Alfred Fowler

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For the American astrophysicist, see William Alfred Fowler.
Alfred Fowler
Alfred Fowler.jpg
Born (1868-03-22)22 March 1868
Yorkshire, England
Died 24 June 1940(1940-06-24) (aged 72)
Fields Astronomy
Notable awards Valz Prize (1913)
Gold Medal of the Royal Astronomical Society (1915)
Royal Medal (1918)
Henry Draper Medal (1920)
Bruce Medal (1934)

Alfred Fowler, CBE FRS[1] (22 March 1868, in Yorkshire – 24 June 1940) was an English astronomer. Not to be confused with American astrophysicist William Alfred Fowler.

He was born in Wilsden, Yorkshire and educated at London's Normal School of Science, which was later absorbed into Imperial College, London.

He was appointed Instructor (later Assistant Professor) of Astrophysics at Imperial College and worked there until his death. He was an expert in spectroscopy, being one of the first to determine that the temperature of sunspots was cooler than that of surrounding regions.

He was elected a Fellow of the Royal Society in 1910, when his citation read

"Associate of the Royal College of Science. Assistant Professor of Physics (Astrophysics Department) Imperial College and Technology, South Kensington. Distinguished for his contributions to Astronomical Physics by spectroscopic observations of eclipses, solar pre-eminences, and sunspots, and by experimental researches bearing on their interpretation. Associated in observations of total eclipses of the sun with Sir Norman Lockyer in 1893, 1896, 1898, 1900, and (with Prof Callendar) in 1905. "
He was awarded their Royal Medal in 1918 and delivered their Bakerian Lectures in 1914 and 1924.

Fowler was president of the Royal Astronomical Society from 1919 to 1921 and died in Ealing, London in 1940.



Named after him

Published Papers[edit]

  • The Spectra of Metallic Arcs in an Exhausted Globe (with H Page, (Proc Roy Soc, vol lxxii);
  • Formulae for Spectrum Series (with H Shaw, Astrophys Journ, vols xviii, xxi);
  • The Spectra of Antarian Stars in relation to the Fluted Spectrum of Titanium (Proc Roy Soc, vol lxxiii, 1904);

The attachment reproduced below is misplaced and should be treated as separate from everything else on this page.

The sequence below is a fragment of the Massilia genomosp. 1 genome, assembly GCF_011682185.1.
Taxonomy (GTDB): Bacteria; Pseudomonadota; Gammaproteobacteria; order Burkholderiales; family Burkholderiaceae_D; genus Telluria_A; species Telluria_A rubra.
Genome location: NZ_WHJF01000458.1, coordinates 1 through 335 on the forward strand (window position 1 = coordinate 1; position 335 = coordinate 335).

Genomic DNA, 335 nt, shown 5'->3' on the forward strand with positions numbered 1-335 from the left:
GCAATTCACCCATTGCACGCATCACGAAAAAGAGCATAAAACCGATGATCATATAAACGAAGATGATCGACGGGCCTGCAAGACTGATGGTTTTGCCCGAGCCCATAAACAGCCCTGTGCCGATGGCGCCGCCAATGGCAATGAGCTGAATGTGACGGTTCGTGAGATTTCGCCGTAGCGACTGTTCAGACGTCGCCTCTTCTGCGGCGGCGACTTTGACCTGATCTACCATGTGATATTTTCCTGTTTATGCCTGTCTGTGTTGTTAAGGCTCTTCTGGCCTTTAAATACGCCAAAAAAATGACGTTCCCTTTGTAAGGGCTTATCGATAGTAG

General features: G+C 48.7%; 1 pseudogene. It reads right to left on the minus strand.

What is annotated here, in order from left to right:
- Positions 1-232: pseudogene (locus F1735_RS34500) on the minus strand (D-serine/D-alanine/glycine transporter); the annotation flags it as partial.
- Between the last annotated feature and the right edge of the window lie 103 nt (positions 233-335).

• Observations of the Spectra of Sunspots, Region C to D (Monthly Notices Roy Astron Soc, vol lxv, 1905);
  • Spectroscopic Observations of the Great Sunspot (February, 1905) and Associated Prominences (ibid, vol lxv, 1905);
  • Total Solar Eclipse, 1905, August 30 (with H L Callendar) (Proc Roy Soc, vol lxxvii, 1905);
  • High Level Chromosperic Lines and their Behaviour in Sunspot Spectra (Monthly Notices Roy Astron Soc, vol lxvi, 1906);
  • Observations and Discussion of the Spectra of Sunspots, Region B to E (Trans Internat Union Solar Research, vol i, 1906);
  • Enhanced Lines of Iron in the Region F to C, and Note on Silicon in the Chromosphere (Monthly Notices, Roy Astron Soc vol lxvii, 1906);
  • The Fluted Spectrum of Titanium Oxide (Proc Roy Soc, vol lxxx, 1907);
  • The Origin of certain Bands in the Spectra of Sunspots (Monthly Notices, Roy Astron Soc, vol lxvii, 1907);
  • Report of Committee on Sunspot Spectra (Trans Internat Union Solar Research, vol ii, 1908);
  • The Spectrum of Scandium and its relation to Solar Spectra (Phil Trans, A, 1908);
  • The Reproduction of Prismatic Spectrum Photographs on a Uniform Scale of Wave-lengths (Astrophys Journ, vol xxviii, 1908);
  • Spectroscopic Comparison of o Ceti with Titanium Oxide (Monthly Notices, Roy Astron Soc, vol lxix, 1909).


  1. ^ a b Dingle, H. (1941). "Alfred Fowler. 1868-1940". Obituary Notices of Fellows of the Royal Society. 3 (9): 483–426. doi:10.1098/rsbm.1941.0016. 
  2. ^ "Notes". Nature. July 17, 1913. p. 511. 
  3. ^ "Henry Draper Medal". National Academy of Sciences. Archived from the original on 26 January 2013. Retrieved 19 February 2011. 

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